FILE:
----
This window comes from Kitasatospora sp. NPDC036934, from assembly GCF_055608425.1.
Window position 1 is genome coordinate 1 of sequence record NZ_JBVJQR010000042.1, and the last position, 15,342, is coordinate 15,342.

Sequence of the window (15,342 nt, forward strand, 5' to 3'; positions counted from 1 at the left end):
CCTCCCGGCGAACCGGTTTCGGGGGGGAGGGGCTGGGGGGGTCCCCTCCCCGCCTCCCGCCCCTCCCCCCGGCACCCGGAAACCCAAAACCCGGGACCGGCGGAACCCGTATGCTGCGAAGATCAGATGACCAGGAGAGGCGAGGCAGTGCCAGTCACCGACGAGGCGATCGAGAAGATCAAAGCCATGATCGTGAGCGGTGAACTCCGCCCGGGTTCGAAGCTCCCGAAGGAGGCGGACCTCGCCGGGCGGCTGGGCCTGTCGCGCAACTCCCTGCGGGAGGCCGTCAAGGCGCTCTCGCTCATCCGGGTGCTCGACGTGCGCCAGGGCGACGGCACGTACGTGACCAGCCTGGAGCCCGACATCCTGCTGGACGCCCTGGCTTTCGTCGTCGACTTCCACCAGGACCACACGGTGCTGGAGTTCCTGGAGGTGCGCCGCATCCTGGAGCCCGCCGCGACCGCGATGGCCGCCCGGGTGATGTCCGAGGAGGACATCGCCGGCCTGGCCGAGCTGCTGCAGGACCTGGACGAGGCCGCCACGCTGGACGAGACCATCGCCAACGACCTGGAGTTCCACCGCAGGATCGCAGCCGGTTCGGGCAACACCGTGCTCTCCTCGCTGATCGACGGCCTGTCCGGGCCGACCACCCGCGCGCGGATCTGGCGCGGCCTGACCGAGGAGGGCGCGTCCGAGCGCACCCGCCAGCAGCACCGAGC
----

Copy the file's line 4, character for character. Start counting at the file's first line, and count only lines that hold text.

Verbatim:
CCTCCCGGCGAACCGGTTTCGGGGGGGAGGGGCTGGGGGGGTCCCCTCCCCGCCTCCCGCCCCTCCCCCCGGCACCCGGAAACCCAAAACCCGGGACCGGCGGAACCCGTATGCTGCGAAGATCAGATGACCAGGAGAGGCGAGGCAGTGCCAGTCACCGACGAGGCGATCGAGAAGATCAAAGCCATGATCGTGAGCGGTGAACTCCGCCCGGGTTCGAAGCTCCCGAAGGAGGCGGACCTCGCCGGGCGGCTGGGCCTGTCGCGCAACTCCCTGCGGGAGGCCGTCAAGGCGCTCTCGCTCATCCGGGTGCTCGACGTGCGCCAGGGCGACGGCACGTACGTGACCAGCCTGGAGCCCGACATCCTGCTGGACGCCCTGGCTTTCGTCGTCGACTTCCACCAGGACCACACGGTGCTGGAGTTCCTGGAGGTGCGCCGCATCCTGGAGCCCGCCGCGACCGCGATGGCCGCCCGGGTGATGTCCGAGGAGGACATCGCCGGCCTGGCCGAGCTGCTGCAGGACCTGGACGAGGCCGCCACGCTGGACGAGACCATCGCCAACGACCTGGAGTTCCACCGCAGGATCGCAGCCGGTTCGGGCAACACCGTGCTCTCCTCGCTGATCGACGGCCTGTCCGGGCCGACCACCCGCGCGCGGATCTGGCGCGGCCTGACCGAGGAGGGCGCGTCCGAGCGCACCCGCCAGCAGCACCGAGC